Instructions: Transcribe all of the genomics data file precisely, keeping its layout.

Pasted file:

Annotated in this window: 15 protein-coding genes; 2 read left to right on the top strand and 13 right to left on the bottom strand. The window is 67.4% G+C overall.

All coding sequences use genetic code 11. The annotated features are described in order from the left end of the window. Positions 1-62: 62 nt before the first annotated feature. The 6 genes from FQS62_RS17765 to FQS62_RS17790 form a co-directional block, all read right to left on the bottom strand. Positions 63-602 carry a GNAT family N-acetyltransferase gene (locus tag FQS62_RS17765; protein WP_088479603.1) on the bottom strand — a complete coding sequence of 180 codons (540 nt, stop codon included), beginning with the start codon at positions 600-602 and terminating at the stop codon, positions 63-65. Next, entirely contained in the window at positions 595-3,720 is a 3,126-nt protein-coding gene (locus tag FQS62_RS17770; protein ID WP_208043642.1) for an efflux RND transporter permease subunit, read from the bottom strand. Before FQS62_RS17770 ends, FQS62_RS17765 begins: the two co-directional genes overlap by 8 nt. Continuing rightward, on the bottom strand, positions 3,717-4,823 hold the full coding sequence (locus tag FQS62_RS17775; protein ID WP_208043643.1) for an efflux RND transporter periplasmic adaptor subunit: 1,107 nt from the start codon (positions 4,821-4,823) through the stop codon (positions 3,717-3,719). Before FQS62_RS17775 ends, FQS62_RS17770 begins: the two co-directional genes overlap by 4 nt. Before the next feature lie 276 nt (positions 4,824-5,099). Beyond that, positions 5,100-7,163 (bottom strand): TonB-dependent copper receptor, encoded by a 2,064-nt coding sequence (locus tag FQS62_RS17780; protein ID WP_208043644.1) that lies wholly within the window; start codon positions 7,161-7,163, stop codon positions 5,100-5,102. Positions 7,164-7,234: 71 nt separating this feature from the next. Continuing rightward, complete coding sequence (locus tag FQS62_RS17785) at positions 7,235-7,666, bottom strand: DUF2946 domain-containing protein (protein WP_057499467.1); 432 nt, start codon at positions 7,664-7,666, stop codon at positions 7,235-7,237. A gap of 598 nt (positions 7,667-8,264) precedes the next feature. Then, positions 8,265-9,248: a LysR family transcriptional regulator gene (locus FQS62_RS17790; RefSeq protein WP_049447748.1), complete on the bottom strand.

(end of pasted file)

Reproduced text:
Annotated in this window: 15 protein-coding genes; 2 read left to right on the top strand and 13 right to left on the bottom strand. The window is 67.4% G+C overall.

All coding sequences use genetic code 11. The annotated features are described in order from the left end of the window. Positions 1-62: 62 nt before the first annotated feature. The 6 genes from FQS62_RS17765 to FQS62_RS17790 form a co-directional block, all read right to left on the bottom strand. Positions 63-602 carry a GNAT family N-acetyltransferase gene (locus tag FQS62_RS17765; protein WP_088479603.1) on the bottom strand — a complete coding sequence of 180 codons (540 nt, stop codon included), beginning with the start codon at positions 600-602 and terminating at the stop codon, positions 63-65. Next, entirely contained in the window at positions 595-3,720 is a 3,126-nt protein-coding gene (locus tag FQS62_RS17770; protein ID WP_208043642.1) for an efflux RND transporter permease subunit, read from the bottom strand. Before FQS62_RS17770 ends, FQS62_RS17765 begins: the two co-directional genes overlap by 8 nt. Continuing rightward, on the bottom strand, positions 3,717-4,823 hold the full coding sequence (locus tag FQS62_RS17775; protein ID WP_208043643.1) for an efflux RND transporter periplasmic adaptor subunit: 1,107 nt from the start codon (positions 4,821-4,823) through the stop codon (positions 3,717-3,719). Before FQS62_RS17775 ends, FQS62_RS17770 begins: the two co-directional genes overlap by 4 nt. Before the next feature lie 276 nt (positions 4,824-5,099). Beyond that, positions 5,100-7,163 (bottom strand): TonB-dependent copper receptor, encoded by a 2,064-nt coding sequence (locus tag FQS62_RS17780; protein ID WP_208043644.1) that lies wholly within the window; start codon positions 7,161-7,163, stop codon positions 5,100-5,102. Positions 7,164-7,234: 71 nt separating this feature from the next. Continuing rightward, complete coding sequence (locus tag FQS62_RS17785) at positions 7,235-7,666, bottom strand: DUF2946 domain-containing protein (protein WP_057499467.1); 432 nt, start codon at positions 7,664-7,666, stop codon at positions 7,235-7,237. A gap of 598 nt (positions 7,667-8,264) precedes the next feature. Then, positions 8,265-9,248: a LysR family transcriptional regulator gene (locus FQS62_RS17790; RefSeq protein WP_049447748.1), complete on the bottom strand.